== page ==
From the cover flap:
Despite the tumor-shrinking medical miracle that has bought her a few years, Hazel has never been anything but terminal, her final chapter inscribed upon diagnosis. But when a gorgeous plot twist named Augustus Waters suddenly appears at Cancer Kid Support Group, Hazel’s story is about to be completely rewritten.
Insightful, bold, irreverent, and raw, The Fault in Our Stars is award-winning-authors John Green’s most ambitious and heartbreaking work yet, brilliantly exploring the funny, thrilling, and tragic business of being alive and in love.
Soooo… I’m the last person in the world to read this. I may also be the only person who did’’t cry during it.
Don’t get me wrong. It was good… but I had a feeling I knew what was going to happen when everyone said they sobbed through both the book and the movie trailer and when I realized that this is a book about teens with cancer. You can kinda guess what is going to happen. While knowing what’s going to happen doesn’t necessarily negate the emotion in the book, it certainly prepares you for it. It’s similar to if you go into a movie hearing that the movie is horrible, only to enjoy it because it wasn’t nearly as bad as you expected it to be. So I had a feeling there was going to be some kind of death involved. And although I was sad when it happened, I was prepared for it. It’s so much easier to be prepared for death in a work of fiction than it is in real life, because you can always reread the parts of the book before the death of the character, and it’s like they never actually died. In real life you don’t get that luxury.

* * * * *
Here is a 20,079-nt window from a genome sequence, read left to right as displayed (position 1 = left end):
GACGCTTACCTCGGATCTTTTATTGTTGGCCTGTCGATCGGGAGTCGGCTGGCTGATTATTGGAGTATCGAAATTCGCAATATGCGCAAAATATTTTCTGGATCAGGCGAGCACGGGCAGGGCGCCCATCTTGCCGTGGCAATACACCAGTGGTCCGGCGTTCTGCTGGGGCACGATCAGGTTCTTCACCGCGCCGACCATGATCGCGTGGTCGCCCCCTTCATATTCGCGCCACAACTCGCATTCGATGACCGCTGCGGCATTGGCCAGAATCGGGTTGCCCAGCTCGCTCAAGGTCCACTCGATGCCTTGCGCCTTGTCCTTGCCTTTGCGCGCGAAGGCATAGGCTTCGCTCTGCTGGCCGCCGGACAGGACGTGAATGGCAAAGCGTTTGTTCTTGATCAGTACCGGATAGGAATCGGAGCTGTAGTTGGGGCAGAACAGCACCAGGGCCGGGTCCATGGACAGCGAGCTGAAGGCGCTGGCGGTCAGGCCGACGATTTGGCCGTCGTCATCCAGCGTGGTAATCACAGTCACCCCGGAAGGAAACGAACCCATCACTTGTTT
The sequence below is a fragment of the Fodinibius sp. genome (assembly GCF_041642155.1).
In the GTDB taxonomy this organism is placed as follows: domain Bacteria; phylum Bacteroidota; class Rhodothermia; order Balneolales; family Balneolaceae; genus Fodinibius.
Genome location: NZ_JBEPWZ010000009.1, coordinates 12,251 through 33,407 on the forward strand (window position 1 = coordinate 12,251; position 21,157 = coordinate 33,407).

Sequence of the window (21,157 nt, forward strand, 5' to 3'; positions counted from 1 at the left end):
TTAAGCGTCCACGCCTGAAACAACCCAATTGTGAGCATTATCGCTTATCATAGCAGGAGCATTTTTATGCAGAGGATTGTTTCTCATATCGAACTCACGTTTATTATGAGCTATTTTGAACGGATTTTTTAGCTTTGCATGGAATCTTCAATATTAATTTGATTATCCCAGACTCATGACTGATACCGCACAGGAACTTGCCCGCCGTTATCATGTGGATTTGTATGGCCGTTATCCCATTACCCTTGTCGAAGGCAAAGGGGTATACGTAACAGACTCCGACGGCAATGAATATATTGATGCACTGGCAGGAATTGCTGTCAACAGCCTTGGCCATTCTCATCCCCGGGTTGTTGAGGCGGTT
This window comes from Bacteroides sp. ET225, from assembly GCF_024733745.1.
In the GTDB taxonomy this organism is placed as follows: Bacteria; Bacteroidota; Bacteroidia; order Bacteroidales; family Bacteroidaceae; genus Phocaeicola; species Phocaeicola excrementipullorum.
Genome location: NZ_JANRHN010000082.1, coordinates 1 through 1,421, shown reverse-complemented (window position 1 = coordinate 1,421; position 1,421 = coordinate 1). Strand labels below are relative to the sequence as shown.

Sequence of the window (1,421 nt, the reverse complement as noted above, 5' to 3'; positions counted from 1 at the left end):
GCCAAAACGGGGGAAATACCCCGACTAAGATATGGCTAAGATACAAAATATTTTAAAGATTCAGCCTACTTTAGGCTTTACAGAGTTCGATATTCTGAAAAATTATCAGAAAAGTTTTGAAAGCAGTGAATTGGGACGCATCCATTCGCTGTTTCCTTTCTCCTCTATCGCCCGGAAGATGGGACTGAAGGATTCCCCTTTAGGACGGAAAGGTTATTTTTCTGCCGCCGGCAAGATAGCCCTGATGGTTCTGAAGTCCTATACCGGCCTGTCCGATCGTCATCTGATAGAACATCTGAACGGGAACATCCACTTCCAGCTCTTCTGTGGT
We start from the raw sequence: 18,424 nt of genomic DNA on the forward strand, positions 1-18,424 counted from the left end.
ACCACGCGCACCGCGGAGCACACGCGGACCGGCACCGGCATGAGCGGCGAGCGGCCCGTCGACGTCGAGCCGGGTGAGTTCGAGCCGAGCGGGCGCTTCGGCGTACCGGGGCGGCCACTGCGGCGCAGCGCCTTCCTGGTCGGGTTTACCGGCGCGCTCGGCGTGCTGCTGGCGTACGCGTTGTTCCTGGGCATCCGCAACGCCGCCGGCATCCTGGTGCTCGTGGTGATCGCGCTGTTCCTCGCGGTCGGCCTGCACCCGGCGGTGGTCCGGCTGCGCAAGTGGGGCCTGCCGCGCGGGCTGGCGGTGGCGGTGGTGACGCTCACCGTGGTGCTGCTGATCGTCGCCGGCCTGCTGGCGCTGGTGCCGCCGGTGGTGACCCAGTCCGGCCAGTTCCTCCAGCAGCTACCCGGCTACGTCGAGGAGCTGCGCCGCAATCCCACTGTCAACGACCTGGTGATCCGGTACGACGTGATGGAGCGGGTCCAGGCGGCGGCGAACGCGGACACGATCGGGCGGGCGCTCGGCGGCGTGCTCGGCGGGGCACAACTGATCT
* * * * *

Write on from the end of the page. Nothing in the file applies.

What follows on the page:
Cancer. Something we’ve all come into contact with at some point in our life – not necessarily something that has happened to us, but something that has happened to at least one person who we know. Oftentimes, it’s not to someone we know who is the same age as the characters in this book, which is probably why a lot of people found A Fault in Our Stars so heartbreaking.
One of my high school friends developed ovarian cancer during the same time I had dropped out of university because of my anxiety and depression. My anxiety made it hard for me to leave the house at this point, and I didn’t go to visit her when she was in the hospital. She passed away soon after she was admitted into the hospital, and I constantly regret that I didn’t go to see her when I could have. I’m not sure if I’ve forgiven my anxiety for this yet.
It is absolutely tragic when young people don’t get a chance to live a long life because of a disease like this. Completely tragic. And that is why I think a lot of people found A Fault in Our Stars so heartbreaking.
I did enjoy this book. A lot. Was it as good as the hype surrounding it? I don’t know – I didn’t end up as emotionally involved with this book as I have with other books, but it was still enjoyable.
I especially love that there is something so distinct about all of John Green’s books, that you can tell just by the narration that he wrote the book. His characters are smart and witty. They’re often not the popular kids. But more importantly, they are REAL. I could imagine being any one of them, or of knowing them in high school. I have no doubt that it is the same with most other people who read these books.
The Bottom Line
This is a great book, and although I didn’t cry like everyone else seemed to, I definitely highly enjoyed reading it. Recommended.